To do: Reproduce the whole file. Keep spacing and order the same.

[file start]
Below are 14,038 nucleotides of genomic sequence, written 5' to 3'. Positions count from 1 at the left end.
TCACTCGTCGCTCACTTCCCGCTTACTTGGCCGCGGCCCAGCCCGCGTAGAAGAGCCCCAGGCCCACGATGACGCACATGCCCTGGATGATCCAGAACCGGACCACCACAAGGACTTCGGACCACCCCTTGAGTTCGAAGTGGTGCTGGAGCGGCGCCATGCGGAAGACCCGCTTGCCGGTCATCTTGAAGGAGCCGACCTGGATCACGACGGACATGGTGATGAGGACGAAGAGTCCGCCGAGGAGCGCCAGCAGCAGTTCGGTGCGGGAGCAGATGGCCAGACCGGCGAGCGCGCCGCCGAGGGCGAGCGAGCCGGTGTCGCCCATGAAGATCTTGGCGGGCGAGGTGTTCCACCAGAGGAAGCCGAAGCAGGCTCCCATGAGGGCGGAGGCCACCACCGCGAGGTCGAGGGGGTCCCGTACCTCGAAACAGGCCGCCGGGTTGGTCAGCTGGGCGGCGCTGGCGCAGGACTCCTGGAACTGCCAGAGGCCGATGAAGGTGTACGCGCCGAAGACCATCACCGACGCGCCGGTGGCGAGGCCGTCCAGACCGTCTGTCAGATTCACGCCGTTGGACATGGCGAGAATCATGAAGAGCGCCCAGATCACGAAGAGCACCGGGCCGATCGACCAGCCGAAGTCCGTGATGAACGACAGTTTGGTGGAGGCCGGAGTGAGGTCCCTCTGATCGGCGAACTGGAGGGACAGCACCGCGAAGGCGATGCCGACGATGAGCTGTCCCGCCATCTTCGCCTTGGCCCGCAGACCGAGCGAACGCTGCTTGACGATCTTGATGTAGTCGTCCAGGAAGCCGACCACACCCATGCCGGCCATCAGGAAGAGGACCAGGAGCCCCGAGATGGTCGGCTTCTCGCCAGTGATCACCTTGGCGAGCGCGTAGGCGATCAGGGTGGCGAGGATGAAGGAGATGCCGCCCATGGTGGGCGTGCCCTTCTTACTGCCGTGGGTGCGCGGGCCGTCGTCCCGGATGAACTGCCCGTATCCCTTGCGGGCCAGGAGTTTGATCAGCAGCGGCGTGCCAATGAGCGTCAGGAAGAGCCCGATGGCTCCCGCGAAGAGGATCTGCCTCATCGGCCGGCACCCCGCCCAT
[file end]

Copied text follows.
Below are 14,038 nucleotides of genomic sequence, written 5' to 3'. Positions count from 1 at the left end.
TCACTCGTCGCTCACTTCCCGCTTACTTGGCCGCGGCCCAGCCCGCGTAGAAGAGCCCCAGGCCCACGATGACGCACATGCCCTGGATGATCCAGAACCGGACCACCACAAGGACTTCGGACCACCCCTTGAGTTCGAAGTGGTGCTGGAGCGGCGCCATGCGGAAGACCCGCTTGCCGGTCATCTTGAAGGAGCCGACCTGGATCACGACGGACATGGTGATGAGGACGAAGAGTCCGCCGAGGAGCGCCAGCAGCAGTTCGGTGCGGGAGCAGATGGCCAGACCGGCGAGCGCGCCGCCGAGGGCGAGCGAGCCGGTGTCGCCCATGAAGATCTTGGCGGGCGAGGTGTTCCACCAGAGGAAGCCGAAGCAGGCTCCCATGAGGGCGGAGGCCACCACCGCGAGGTCGAGGGGGTCCCGTACCTCGAAACAGGCCGCCGGGTTGGTCAGCTGGGCGGCGCTGGCGCAGGACTCCTGGAACTGCCAGAGGCCGATGAAGGTGTACGCGCCGAAGACCATCACCGACGCGCCGGTGGCGAGGCCGTCCAGACCGTCTGTCAGATTCACGCCGTTGGACATGGCGAGAATCATGAAGAGCGCCCAGATCACGAAGAGCACCGGGCCGATCGACCAGCCGAAGTCCGTGATGAACGACAGTTTGGTGGAGGCCGGAGTGAGGTCCCTCTGATCGGCGAACTGGAGGGACAGCACCGCGAAGGCGATGCCGACGATGAGCTGTCCCGCCATCTTCGCCTTGGCCCGCAGACCGAGCGAACGCTGCTTGACGATCTTGATGTAGTCGTCCAGGAAGCCGACCACACCCATGCCGGCCATCAGGAAGAGGACCAGGAGCCCCGAGATGGTCGGCTTCTCGCCAGTGATCACCTTGGCGAGCGCGTAGGCGATCAGGGTGGCGAGGATGAAGGAGATGCCGCCCATGGTGGGCGTGCCCTTCTTACTGCCGTGGGTGCGCGGGCCGTCGTCCCGGATGAACTGCCCGTATCCCTTGCGGGCCAGGAGTTTGATCAGCAGCGGCGTGCCAATGAGCGTCAGGAAGAGCCCGATGGCTCCCGCGAAGAGGATCTGCCTCATCGGCCGGCACCCCGCCCAT